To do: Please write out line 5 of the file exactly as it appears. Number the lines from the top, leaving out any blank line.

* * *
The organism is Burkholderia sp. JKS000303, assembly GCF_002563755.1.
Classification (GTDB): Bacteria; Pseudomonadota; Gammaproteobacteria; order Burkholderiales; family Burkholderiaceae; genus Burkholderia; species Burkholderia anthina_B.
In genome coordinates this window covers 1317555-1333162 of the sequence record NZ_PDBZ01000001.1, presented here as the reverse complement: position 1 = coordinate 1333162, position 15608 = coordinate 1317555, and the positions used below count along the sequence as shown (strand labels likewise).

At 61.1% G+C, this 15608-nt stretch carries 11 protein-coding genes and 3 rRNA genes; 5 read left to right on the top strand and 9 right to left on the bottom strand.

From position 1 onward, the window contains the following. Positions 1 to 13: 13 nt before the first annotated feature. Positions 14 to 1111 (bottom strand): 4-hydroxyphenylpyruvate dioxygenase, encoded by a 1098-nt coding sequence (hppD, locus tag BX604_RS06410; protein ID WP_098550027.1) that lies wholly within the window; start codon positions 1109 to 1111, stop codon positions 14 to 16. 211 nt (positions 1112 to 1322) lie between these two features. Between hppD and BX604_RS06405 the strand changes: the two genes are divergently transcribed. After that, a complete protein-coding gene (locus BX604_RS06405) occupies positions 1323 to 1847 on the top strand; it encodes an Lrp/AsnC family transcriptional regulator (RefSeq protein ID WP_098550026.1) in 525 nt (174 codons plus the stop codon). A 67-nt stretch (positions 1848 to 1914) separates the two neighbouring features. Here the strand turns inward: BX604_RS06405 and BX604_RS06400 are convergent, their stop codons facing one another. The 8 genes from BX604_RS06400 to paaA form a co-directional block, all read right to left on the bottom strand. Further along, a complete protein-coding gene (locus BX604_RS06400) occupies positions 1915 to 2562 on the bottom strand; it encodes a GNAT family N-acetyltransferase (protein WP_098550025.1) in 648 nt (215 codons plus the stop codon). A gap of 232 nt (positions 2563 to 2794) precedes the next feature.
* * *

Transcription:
From position 1 onward, the window contains the following. Positions 1 to 13: 13 nt before the first annotated feature. Positions 14 to 1111 (bottom strand): 4-hydroxyphenylpyruvate dioxygenase, encoded by a 1098-nt coding sequence (hppD, locus tag BX604_RS06410; protein ID WP_098550027.1) that lies wholly within the window; start codon positions 1109 to 1111, stop codon positions 14 to 16. 211 nt (positions 1112 to 1322) lie between these two features. Between hppD and BX604_RS06405 the strand changes: the two genes are divergently transcribed. After that, a complete protein-coding gene (locus BX604_RS06405) occupies positions 1323 to 1847 on the top strand; it encodes an Lrp/AsnC family transcriptional regulator (RefSeq protein ID WP_098550026.1) in 525 nt (174 codons plus the stop codon). A 67-nt stretch (positions 1848 to 1914) separates the two neighbouring features. Here the strand turns inward: BX604_RS06405 and BX604_RS06400 are convergent, their stop codons facing one another. The 8 genes from BX604_RS06400 to paaA form a co-directional block, all read right to left on the bottom strand. Further along, a complete protein-coding gene (locus BX604_RS06400) occupies positions 1915 to 2562 on the bottom strand; it encodes a GNAT family N-acetyltransferase (protein WP_098550025.1) in 648 nt (215 codons plus the stop codon). A gap of 232 nt (positions 2563 to 2794) precedes the next feature.